11) Gold or silver wrought or unwrought.
12) A dictionary, lexicon, vocabulary.
13) A closed flower, bud; सुजातयोः पङ्कजकोशयोः श्रियम् (sujātayoḥ paṅkajakośayoḥ śriyam) R.3.8,13.29; इत्थं विचिन्तयति कोशगते द्विरेफे हा हन्त हन्त नलिनीं गज उज्जहार (itthaṃ vicintayati kośagate dvirephe hā hanta hanta nalinīṃ gaja ujjahāra) Subhāṣ.
14) The stone of a fruit.
15) A pod.
16) A nut-meg, nut-shell.
17) The cocoon of a silk-worm; निजलालासमायोगात्कोशं वा कोश- कारकः (nijalālāsamāyogātkośaṃ vā kośa- kārakaḥ) Y.3.147.
18) Vulva, the womb.
19) An egg.
2) A testicle or the scrotum.
21) The penis.
22) A ball, globe.
23) (In Vedānta phil.) A term for the five (anna, prāṇa, manaḥ, vijñāna, ānanda) vestures (sheaths or cases) which successively make the body, enshrining the soul.
24) (In law) A kind of ordeal; the defendant drinks thrice of the water after some idol has been washed in it; cf. Y.2.112.
25) A house.
26) A cloud.
27) The interior of a carriage.
28) A kind of bandage or ligature (in surgery).
29) An oath; कोशं चक्रतु- रन्योन्यं सखङ्गौ नृपडामरौ (kośaṃ cakratu- ranyonyaṃ sakhaṅgau nṛpaḍāmarau) Rāj. T.2.326.
3) The pericarp of a lotus.
31) A piece of meat.
32) A cup used in the ratification of a treaty of peace; देवी कोशमपाययत् (devī kośamapāyayat) Rāj. T.7.8,75,459,492. -शी (śī) (-ṣī) 1 A bud.
2) A seed-vessel.
3) The beard of corn.
4) A shoe, sandal (pādukā).
Derivable forms: kośaḥ (कोशः), kośam (कोशम्), koṣaḥ (कोषः), koṣam (कोषम्).Source: Cologne Digital Sanskrit Dictionaries: Shabda-Sagara Sanskrit-English Dictionary
(-śaḥ) 1. An egg. 2. Wrought or unwrought gold or silver plate, jewellery. 3. An ordeal, &c. f. (-śī) 1. shoe, a sandal. 2. The bread of corn. E. kuś or kuṣ to issue, ghañ affix, fem. affix ṅīṣ; see koṣa.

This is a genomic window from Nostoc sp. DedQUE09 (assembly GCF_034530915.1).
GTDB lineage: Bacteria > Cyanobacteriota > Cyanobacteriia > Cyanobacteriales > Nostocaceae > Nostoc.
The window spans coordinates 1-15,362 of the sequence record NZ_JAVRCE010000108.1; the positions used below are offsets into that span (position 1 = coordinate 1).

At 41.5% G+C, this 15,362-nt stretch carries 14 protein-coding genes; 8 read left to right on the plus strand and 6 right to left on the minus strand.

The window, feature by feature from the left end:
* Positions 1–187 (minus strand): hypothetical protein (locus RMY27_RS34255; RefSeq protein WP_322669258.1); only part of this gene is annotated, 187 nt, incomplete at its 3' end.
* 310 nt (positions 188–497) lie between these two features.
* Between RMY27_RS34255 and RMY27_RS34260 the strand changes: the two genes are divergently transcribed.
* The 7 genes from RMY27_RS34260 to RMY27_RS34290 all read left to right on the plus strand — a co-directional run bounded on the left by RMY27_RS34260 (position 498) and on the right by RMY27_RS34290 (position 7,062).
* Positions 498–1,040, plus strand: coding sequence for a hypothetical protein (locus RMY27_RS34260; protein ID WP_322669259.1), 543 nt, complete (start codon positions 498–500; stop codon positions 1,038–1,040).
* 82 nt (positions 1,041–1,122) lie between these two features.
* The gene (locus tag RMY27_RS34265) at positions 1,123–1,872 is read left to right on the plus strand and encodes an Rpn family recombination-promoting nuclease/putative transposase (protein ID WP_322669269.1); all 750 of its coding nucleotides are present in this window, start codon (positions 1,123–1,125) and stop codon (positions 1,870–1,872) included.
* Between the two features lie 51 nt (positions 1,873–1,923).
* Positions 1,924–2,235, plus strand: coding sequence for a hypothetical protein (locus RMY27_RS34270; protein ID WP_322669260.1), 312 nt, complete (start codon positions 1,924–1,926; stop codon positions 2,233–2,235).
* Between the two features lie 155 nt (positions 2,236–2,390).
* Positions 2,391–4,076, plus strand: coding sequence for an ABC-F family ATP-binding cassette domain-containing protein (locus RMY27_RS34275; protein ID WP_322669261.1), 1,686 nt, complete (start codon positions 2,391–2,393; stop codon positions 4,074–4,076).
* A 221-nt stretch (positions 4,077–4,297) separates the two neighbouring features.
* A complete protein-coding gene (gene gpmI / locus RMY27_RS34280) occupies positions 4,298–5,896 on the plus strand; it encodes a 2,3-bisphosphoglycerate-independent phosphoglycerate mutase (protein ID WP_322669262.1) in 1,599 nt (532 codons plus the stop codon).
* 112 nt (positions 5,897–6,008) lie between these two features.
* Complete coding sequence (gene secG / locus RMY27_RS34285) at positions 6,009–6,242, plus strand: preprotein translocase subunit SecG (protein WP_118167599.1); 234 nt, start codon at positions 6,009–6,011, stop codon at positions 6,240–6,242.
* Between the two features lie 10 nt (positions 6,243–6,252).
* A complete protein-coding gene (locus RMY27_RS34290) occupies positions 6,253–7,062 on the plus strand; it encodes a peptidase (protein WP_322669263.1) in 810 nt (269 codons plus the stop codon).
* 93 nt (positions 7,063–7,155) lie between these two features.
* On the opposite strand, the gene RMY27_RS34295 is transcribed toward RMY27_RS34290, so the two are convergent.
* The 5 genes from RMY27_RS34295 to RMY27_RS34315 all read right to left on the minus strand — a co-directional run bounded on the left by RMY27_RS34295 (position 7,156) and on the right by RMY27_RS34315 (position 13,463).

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(-ṣaḥ-ṣaṃ) 1. A bud 2. A sheathe, a scabbard, &c. 3. A coat, a surrounding cover, any investing sheathe. 4. Judicial trial by oath or ordeal, or by fire, water, poison, the balance, heated balls of iron, boiling oil, &c. attesting a deity, and touching or drinking water three times in which some idol has been washed. 5. Gold or silver, wrought or unwrought as plate, jewellery, &c. 6. Wealth. 7. Accumulated wealth, treasure. 8. A treasury, the apartment where money or plate is kept. 9. A sacrificial vessel or any drinking vessel. 10 The vulva, the womb. 11. The penis. 12. A testicle or the scrotum. 13. An egg. 14. (In composition) A ball or globe, as sūtrakoṣa a ball of thread, netrakoṣa the eyeball, &c. 15. The inner part of the Jack-fruit or its like. 16. A nutmeg. 17. A dictionary or vocabulary. 18. A term for the five sheathes or cases which successively make up the body enveloping the sovel. (In Vedanta Philosophy.) f. (-ṣī) 1. A shoe, a sandal. 2. The beard of corn: see kośa E. kuṣ or koś to issue, affix ghañ hence the word is optionally koṣa or kośa; the meanings may be mostly resolved into that, from which something issues or evolves.Source: Cologne Digital Sanskrit Dictionaries: Benfey Sanskrit-English Dictionary